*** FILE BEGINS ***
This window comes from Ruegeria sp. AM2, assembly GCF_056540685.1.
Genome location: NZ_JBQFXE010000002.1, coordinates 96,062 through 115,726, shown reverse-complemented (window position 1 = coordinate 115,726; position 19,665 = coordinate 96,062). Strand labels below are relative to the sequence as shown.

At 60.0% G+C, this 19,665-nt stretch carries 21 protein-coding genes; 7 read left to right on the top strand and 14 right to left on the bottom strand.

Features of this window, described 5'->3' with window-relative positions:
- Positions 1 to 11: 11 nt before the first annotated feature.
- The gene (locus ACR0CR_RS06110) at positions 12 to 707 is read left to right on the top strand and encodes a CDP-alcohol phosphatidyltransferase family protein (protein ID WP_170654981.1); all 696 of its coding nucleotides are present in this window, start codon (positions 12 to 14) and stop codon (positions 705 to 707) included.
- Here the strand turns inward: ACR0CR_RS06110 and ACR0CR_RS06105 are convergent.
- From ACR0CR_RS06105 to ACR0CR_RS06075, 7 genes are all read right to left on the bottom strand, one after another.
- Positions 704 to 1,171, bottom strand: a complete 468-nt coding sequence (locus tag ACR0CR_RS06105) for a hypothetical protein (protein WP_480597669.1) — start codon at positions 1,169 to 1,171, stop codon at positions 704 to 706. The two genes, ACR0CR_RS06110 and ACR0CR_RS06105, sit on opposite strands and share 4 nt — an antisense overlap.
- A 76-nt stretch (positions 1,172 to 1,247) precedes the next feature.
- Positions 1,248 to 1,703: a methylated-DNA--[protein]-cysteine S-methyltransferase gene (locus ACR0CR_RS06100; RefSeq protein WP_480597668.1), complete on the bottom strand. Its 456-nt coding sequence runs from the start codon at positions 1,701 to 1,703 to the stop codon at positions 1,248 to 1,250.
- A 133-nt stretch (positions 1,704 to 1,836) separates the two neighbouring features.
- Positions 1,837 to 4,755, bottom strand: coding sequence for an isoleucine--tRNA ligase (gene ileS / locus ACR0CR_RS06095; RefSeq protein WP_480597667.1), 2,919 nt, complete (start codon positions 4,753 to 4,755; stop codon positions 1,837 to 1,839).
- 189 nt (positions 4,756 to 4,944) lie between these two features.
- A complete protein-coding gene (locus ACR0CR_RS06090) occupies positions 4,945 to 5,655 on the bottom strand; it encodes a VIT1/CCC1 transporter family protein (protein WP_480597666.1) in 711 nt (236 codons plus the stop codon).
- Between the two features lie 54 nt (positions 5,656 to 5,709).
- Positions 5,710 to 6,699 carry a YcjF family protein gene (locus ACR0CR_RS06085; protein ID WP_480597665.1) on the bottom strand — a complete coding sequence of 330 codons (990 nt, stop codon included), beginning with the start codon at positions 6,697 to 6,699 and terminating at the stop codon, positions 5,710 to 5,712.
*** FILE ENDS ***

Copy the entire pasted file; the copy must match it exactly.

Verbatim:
This window comes from Ruegeria sp. AM2, assembly GCF_056540685.1.
Genome location: NZ_JBQFXE010000002.1, coordinates 96,062 through 115,726, shown reverse-complemented (window position 1 = coordinate 115,726; position 19,665 = coordinate 96,062). Strand labels below are relative to the sequence as shown.

At 60.0% G+C, this 19,665-nt stretch carries 21 protein-coding genes; 7 read left to right on the top strand and 14 right to left on the bottom strand.

Features of this window, described 5'->3' with window-relative positions:
- Positions 1 to 11: 11 nt before the first annotated feature.
- The gene (locus ACR0CR_RS06110) at positions 12 to 707 is read left to right on the top strand and encodes a CDP-alcohol phosphatidyltransferase family protein (protein ID WP_170654981.1); all 696 of its coding nucleotides are present in this window, start codon (positions 12 to 14) and stop codon (positions 705 to 707) included.
- Here the strand turns inward: ACR0CR_RS06110 and ACR0CR_RS06105 are convergent.
- From ACR0CR_RS06105 to ACR0CR_RS06075, 7 genes are all read right to left on the bottom strand, one after another.
- Positions 704 to 1,171, bottom strand: a complete 468-nt coding sequence (locus tag ACR0CR_RS06105) for a hypothetical protein (protein WP_480597669.1) — start codon at positions 1,169 to 1,171, stop codon at positions 704 to 706. The two genes, ACR0CR_RS06110 and ACR0CR_RS06105, sit on opposite strands and share 4 nt — an antisense overlap.
- A 76-nt stretch (positions 1,172 to 1,247) precedes the next feature.
- Positions 1,248 to 1,703: a methylated-DNA--[protein]-cysteine S-methyltransferase gene (locus ACR0CR_RS06100; RefSeq protein WP_480597668.1), complete on the bottom strand. Its 456-nt coding sequence runs from the start codon at positions 1,701 to 1,703 to the stop codon at positions 1,248 to 1,250.
- A 133-nt stretch (positions 1,704 to 1,836) separates the two neighbouring features.
- Positions 1,837 to 4,755, bottom strand: coding sequence for an isoleucine--tRNA ligase (gene ileS / locus ACR0CR_RS06095; RefSeq protein WP_480597667.1), 2,919 nt, complete (start codon positions 4,753 to 4,755; stop codon positions 1,837 to 1,839).
- 189 nt (positions 4,756 to 4,944) lie between these two features.
- A complete protein-coding gene (locus ACR0CR_RS06090) occupies positions 4,945 to 5,655 on the bottom strand; it encodes a VIT1/CCC1 transporter family protein (protein WP_480597666.1) in 711 nt (236 codons plus the stop codon).
- Between the two features lie 54 nt (positions 5,656 to 5,709).
- Positions 5,710 to 6,699 carry a YcjF family protein gene (locus ACR0CR_RS06085; protein ID WP_480597665.1) on the bottom strand — a complete coding sequence of 330 codons (990 nt, stop codon included), beginning with the start codon at positions 6,697 to 6,699 and terminating at the stop codon, positions 5,710 to 5,712.